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Old 02-14-2016, 09:17 PM   #24
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That's what the OP is asking Vince. Now explain to him why the slide does not need to be

supported and does not need any additional help.

Thanks

Sure, thousands of RV's roll off the assembly line every year. In my near thirty years of camping I've never seen fixed ground supports on slides. If better stabilizing is needed use frame jacks. Slide support can lead to serious RV damage if a tire loses air or gravel/soil shifts occur the slide foundation becomes part of the chassis support system. Not advisable. Mfg will not warrant repairs if it does go bad and specifically forbid the idea in their manuals. Can they all be wrong?
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Old 02-14-2016, 10:02 PM   #25
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Appreciate your opinion Vince.
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Old 02-15-2016, 07:59 AM   #26
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Thanks to all for the help with slide out support Jacks question . Won't be using them.
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Old 02-16-2016, 01:08 PM   #27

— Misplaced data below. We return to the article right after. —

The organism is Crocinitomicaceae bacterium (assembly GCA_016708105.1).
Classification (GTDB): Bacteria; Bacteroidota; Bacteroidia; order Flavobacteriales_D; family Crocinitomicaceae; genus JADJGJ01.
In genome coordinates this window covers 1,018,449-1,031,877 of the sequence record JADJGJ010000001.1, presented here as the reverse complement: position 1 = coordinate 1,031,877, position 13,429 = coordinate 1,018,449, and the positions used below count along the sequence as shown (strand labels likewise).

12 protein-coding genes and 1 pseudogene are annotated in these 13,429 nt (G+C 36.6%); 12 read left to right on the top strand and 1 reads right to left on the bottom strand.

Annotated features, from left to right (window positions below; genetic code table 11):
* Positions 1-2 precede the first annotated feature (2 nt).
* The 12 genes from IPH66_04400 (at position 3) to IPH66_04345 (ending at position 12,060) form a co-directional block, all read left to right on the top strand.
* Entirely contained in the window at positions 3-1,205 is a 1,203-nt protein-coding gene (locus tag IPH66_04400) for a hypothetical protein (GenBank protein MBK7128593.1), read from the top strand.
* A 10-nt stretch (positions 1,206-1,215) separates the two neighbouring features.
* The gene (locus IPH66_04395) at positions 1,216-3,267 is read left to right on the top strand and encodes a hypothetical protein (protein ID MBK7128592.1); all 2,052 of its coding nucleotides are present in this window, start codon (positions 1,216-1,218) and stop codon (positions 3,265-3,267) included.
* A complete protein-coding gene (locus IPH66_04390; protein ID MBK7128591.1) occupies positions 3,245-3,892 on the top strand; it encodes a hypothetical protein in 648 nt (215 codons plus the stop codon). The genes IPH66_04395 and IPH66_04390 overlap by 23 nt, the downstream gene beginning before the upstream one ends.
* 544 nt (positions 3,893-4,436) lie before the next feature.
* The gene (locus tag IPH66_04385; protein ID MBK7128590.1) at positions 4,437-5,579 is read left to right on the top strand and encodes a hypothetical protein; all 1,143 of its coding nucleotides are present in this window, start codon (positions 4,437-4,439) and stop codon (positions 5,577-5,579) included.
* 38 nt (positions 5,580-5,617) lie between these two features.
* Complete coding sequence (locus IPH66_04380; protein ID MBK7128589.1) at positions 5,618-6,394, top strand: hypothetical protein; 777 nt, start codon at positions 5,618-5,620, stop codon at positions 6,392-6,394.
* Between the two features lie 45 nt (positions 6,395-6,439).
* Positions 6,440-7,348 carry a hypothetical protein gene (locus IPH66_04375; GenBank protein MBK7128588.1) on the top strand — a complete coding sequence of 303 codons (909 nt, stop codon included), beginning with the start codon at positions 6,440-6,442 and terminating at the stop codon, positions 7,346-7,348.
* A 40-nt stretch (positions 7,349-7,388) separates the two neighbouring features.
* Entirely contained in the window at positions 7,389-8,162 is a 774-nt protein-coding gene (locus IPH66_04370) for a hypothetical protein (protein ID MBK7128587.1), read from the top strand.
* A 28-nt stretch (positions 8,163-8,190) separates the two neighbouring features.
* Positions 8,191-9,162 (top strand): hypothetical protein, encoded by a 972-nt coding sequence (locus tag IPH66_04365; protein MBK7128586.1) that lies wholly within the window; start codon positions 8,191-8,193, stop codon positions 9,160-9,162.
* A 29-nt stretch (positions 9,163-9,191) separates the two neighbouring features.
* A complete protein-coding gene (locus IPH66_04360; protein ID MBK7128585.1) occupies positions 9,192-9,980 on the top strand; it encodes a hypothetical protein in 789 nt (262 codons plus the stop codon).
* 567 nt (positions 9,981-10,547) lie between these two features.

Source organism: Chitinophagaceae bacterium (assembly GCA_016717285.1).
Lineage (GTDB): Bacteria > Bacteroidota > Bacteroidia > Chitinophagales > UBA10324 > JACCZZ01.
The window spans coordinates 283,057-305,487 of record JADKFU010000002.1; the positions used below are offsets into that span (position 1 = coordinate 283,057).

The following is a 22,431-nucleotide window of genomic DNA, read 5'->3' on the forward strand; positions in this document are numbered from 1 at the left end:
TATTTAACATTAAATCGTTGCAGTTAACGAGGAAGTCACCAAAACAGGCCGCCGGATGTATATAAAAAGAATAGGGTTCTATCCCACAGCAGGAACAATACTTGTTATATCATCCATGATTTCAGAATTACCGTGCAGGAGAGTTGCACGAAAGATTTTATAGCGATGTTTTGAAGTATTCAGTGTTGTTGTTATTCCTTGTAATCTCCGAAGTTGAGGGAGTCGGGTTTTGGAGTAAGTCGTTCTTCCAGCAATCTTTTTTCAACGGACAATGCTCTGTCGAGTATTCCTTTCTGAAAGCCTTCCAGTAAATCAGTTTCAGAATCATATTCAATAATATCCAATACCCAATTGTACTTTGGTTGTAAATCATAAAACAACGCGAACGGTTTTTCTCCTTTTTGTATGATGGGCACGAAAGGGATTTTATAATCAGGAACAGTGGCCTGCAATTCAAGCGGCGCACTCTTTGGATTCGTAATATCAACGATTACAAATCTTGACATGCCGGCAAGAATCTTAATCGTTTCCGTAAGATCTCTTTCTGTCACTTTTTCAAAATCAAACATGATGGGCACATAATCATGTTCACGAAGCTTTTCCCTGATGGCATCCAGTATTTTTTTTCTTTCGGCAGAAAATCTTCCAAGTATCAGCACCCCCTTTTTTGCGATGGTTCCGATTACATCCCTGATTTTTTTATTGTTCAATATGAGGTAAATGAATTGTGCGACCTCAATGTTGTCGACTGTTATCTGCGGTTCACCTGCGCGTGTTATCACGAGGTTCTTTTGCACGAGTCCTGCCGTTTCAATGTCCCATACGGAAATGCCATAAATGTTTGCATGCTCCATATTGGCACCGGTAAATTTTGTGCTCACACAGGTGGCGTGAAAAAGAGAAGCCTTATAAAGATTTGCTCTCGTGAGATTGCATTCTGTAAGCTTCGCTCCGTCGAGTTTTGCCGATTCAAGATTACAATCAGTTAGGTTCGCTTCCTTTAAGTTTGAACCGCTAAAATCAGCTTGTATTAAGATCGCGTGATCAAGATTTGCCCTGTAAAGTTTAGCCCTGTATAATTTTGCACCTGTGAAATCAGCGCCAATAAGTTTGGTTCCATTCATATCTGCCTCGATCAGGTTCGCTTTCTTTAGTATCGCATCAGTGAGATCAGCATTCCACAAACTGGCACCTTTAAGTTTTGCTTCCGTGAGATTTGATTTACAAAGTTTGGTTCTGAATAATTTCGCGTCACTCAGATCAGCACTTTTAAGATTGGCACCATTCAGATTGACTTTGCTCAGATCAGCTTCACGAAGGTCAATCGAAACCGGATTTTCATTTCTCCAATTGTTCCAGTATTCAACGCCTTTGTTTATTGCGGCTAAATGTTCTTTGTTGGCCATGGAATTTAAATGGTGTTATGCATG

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Slide out stabilizer jack

I am however visualizing a system where a person could attach a support beam to the frame. Possibly one that slides through welded brackets for ease of use. The beam would extend far enough that a stabilizer Jack could be placed between the slide and the beam. That way if the trailer shifts, the stabilizer shifts with it. Paperwork ready for copyright application. Anyone care to fund this venture?
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Old 02-16-2016, 01:40 PM   #28
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Slide outs are by design, built to carry downwards (or weighted) loads.

And I'll agree, when a 'stabilizer,' 'support,' jack' 'leg' or 'beam' or whatever you want to call it, is properly placed under a slide out, it can help carry the cantilevered load... and in a perfect world... this might be OK.

The problem is, we don't live in a perfect world.

All it takes is for the ground to settle a little more under the tires and/or frame stabs than it does under the slide out stabilizer and you have initialized an UPWARDS force on the slide out frame that it isn't designed for.